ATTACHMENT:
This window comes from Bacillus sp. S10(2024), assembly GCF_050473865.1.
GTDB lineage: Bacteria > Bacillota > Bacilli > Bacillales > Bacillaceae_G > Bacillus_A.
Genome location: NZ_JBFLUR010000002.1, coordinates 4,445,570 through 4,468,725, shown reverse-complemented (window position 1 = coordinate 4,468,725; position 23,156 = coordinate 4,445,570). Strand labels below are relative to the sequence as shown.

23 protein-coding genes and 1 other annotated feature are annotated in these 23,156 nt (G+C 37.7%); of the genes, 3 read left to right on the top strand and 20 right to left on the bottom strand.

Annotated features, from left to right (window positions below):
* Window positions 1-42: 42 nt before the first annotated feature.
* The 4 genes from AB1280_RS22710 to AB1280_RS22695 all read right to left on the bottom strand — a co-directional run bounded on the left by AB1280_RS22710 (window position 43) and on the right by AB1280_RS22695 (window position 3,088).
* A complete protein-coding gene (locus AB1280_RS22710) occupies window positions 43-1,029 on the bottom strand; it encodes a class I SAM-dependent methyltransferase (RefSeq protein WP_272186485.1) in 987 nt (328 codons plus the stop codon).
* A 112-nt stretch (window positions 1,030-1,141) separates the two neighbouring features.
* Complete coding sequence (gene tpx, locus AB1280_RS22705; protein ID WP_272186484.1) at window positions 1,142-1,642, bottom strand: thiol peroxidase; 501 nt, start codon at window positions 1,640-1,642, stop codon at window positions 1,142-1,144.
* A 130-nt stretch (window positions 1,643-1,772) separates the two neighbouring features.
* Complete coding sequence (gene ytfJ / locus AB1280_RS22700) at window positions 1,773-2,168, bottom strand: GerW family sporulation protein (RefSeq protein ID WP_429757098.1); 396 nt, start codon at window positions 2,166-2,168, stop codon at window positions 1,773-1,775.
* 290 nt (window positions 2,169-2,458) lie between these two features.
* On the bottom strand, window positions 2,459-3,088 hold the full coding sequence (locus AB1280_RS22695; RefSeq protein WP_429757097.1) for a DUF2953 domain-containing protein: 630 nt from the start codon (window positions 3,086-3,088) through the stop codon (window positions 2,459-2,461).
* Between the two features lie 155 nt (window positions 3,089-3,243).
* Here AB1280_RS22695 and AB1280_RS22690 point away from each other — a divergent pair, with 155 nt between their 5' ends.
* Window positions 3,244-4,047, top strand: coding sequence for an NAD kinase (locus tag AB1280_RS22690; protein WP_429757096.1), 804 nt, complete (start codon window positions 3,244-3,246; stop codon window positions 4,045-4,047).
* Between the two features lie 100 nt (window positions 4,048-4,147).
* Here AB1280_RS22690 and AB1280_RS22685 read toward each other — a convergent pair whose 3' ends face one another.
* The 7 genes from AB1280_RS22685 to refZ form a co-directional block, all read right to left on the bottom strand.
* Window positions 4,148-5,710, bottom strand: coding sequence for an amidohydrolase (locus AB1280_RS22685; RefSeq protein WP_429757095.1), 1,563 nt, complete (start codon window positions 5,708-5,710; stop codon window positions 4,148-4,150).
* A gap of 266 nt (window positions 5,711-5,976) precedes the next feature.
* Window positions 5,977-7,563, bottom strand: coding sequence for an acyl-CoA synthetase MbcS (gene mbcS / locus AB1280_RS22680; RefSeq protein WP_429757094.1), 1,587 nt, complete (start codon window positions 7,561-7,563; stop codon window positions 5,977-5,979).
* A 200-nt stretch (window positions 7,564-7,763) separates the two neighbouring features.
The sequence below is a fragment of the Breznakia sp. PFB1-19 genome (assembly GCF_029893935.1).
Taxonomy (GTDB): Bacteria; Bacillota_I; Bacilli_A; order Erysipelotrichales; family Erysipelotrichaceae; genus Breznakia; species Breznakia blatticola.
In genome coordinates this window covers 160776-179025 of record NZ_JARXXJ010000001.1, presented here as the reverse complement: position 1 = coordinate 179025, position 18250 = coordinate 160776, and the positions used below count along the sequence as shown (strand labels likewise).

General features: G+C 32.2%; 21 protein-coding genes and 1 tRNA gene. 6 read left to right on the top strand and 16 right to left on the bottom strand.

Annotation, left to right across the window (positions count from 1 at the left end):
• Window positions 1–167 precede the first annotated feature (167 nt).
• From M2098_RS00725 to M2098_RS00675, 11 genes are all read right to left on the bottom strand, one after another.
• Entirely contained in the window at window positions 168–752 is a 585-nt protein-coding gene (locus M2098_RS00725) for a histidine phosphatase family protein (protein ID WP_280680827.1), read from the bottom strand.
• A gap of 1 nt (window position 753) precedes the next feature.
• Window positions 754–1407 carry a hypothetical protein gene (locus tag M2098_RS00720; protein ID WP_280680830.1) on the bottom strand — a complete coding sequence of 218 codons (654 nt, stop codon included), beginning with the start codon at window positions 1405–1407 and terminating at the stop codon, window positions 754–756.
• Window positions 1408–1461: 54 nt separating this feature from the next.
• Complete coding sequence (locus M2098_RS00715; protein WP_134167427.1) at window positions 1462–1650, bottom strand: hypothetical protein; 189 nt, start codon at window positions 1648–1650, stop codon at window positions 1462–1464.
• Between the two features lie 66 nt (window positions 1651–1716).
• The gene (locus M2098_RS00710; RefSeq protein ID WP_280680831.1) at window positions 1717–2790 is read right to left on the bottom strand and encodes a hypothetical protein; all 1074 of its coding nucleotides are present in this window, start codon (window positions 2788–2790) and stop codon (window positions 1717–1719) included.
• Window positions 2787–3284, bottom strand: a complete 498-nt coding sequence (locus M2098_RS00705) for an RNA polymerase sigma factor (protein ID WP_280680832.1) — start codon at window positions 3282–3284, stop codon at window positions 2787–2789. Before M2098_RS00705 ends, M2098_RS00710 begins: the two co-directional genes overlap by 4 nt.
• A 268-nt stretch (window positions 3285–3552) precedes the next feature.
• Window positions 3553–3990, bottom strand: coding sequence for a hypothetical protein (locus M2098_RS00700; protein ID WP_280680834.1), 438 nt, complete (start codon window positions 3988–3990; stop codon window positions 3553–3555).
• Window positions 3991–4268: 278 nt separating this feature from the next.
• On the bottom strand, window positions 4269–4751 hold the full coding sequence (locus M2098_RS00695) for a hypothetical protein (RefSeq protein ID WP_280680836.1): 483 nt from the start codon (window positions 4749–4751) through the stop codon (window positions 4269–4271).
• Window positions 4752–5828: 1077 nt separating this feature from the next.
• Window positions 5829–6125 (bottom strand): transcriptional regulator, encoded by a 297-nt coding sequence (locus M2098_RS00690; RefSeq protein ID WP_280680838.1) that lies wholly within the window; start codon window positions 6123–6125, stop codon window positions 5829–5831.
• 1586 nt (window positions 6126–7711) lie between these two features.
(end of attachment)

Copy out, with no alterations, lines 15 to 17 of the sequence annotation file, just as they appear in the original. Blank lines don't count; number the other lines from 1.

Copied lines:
* Between the two features lie 155 nt (window positions 3,089-3,243).
* Here AB1280_RS22695 and AB1280_RS22690 point away from each other — a divergent pair, with 155 nt between their 5' ends.
* Window positions 3,244-4,047, top strand: coding sequence for an NAD kinase (locus tag AB1280_RS22690; protein WP_429757096.1), 804 nt, complete (start codon window positions 3,244-3,246; stop codon window positions 4,045-4,047).